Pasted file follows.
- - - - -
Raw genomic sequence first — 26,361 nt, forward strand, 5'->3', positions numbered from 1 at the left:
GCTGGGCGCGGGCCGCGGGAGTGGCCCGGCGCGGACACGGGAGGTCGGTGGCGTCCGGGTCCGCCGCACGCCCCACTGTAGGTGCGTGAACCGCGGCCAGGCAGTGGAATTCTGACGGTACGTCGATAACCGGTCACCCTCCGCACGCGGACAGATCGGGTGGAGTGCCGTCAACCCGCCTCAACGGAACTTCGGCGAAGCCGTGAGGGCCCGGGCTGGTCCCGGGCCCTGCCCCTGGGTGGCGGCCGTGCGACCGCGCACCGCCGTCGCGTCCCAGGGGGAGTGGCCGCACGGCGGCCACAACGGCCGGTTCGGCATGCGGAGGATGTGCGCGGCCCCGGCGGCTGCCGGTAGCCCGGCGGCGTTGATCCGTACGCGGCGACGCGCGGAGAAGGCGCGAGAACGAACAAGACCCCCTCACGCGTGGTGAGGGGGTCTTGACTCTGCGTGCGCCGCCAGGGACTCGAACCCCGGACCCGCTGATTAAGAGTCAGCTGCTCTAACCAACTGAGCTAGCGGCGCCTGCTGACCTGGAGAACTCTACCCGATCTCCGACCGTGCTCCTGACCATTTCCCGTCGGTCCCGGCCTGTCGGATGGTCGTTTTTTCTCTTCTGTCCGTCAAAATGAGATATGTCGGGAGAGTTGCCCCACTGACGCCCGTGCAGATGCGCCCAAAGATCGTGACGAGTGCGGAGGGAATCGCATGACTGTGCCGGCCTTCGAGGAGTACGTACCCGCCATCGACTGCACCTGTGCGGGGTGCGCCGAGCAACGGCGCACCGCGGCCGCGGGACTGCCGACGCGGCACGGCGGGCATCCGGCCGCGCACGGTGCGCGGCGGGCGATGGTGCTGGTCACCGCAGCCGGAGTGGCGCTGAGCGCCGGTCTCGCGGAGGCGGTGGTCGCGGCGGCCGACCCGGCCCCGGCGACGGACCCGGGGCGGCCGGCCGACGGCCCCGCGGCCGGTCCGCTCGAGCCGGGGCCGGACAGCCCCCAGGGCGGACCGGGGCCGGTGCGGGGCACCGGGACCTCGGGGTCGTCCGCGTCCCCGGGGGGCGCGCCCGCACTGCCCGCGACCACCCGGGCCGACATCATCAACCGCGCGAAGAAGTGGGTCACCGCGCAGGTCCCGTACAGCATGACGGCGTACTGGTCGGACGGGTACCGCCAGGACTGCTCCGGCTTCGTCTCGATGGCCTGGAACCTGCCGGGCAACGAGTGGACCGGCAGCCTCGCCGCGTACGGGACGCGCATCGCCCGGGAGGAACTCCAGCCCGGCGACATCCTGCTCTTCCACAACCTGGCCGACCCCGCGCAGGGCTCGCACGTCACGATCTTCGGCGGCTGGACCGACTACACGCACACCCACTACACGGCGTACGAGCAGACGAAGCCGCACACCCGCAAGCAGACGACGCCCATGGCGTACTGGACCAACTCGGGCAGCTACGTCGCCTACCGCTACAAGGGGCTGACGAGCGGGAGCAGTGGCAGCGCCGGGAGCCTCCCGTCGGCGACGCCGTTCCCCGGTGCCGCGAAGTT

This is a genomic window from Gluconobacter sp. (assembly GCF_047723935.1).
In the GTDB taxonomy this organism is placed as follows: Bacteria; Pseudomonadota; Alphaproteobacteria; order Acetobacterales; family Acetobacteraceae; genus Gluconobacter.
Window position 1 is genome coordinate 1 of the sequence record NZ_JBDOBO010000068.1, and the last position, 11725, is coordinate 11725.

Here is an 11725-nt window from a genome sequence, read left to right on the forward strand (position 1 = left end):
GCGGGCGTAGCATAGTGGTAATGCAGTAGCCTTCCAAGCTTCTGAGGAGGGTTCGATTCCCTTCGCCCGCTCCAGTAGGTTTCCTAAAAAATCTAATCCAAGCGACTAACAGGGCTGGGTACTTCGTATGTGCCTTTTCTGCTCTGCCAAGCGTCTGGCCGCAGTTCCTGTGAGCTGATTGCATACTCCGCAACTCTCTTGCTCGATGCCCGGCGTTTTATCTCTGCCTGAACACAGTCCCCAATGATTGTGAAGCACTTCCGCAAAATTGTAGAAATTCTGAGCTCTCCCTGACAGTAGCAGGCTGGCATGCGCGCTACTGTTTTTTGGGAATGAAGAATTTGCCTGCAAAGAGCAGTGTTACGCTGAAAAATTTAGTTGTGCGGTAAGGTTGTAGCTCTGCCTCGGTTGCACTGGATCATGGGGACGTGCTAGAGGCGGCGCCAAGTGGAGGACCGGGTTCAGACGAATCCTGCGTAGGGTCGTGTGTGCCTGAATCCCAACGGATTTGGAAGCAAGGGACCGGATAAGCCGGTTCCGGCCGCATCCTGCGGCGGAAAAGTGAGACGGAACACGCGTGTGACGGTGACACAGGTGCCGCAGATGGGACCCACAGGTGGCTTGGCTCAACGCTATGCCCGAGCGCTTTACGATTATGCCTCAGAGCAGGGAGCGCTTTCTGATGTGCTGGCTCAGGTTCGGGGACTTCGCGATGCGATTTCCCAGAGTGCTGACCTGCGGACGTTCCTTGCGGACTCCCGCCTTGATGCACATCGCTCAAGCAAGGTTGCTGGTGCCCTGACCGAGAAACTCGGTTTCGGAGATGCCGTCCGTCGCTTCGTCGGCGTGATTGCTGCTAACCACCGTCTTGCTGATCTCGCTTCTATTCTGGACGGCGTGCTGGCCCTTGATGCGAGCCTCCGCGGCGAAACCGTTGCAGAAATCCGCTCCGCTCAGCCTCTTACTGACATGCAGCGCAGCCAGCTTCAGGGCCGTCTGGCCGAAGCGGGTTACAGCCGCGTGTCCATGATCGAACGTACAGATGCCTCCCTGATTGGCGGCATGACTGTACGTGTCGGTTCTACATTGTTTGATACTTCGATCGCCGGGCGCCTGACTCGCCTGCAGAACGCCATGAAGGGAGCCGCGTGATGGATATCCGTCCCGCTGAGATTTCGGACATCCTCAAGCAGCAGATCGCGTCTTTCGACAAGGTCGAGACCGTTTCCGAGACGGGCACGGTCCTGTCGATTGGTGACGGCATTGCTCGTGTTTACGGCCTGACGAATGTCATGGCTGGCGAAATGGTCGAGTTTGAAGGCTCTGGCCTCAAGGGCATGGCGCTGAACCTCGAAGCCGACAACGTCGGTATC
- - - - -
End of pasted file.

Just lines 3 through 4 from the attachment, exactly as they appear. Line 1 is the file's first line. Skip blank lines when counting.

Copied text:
This is a genomic window from Gluconobacter sp. (assembly GCF_047723935.1).
In the GTDB taxonomy this organism is placed as follows: Bacteria; Pseudomonadota; Alphaproteobacteria; order Acetobacterales; family Acetobacteraceae; genus Gluconobacter.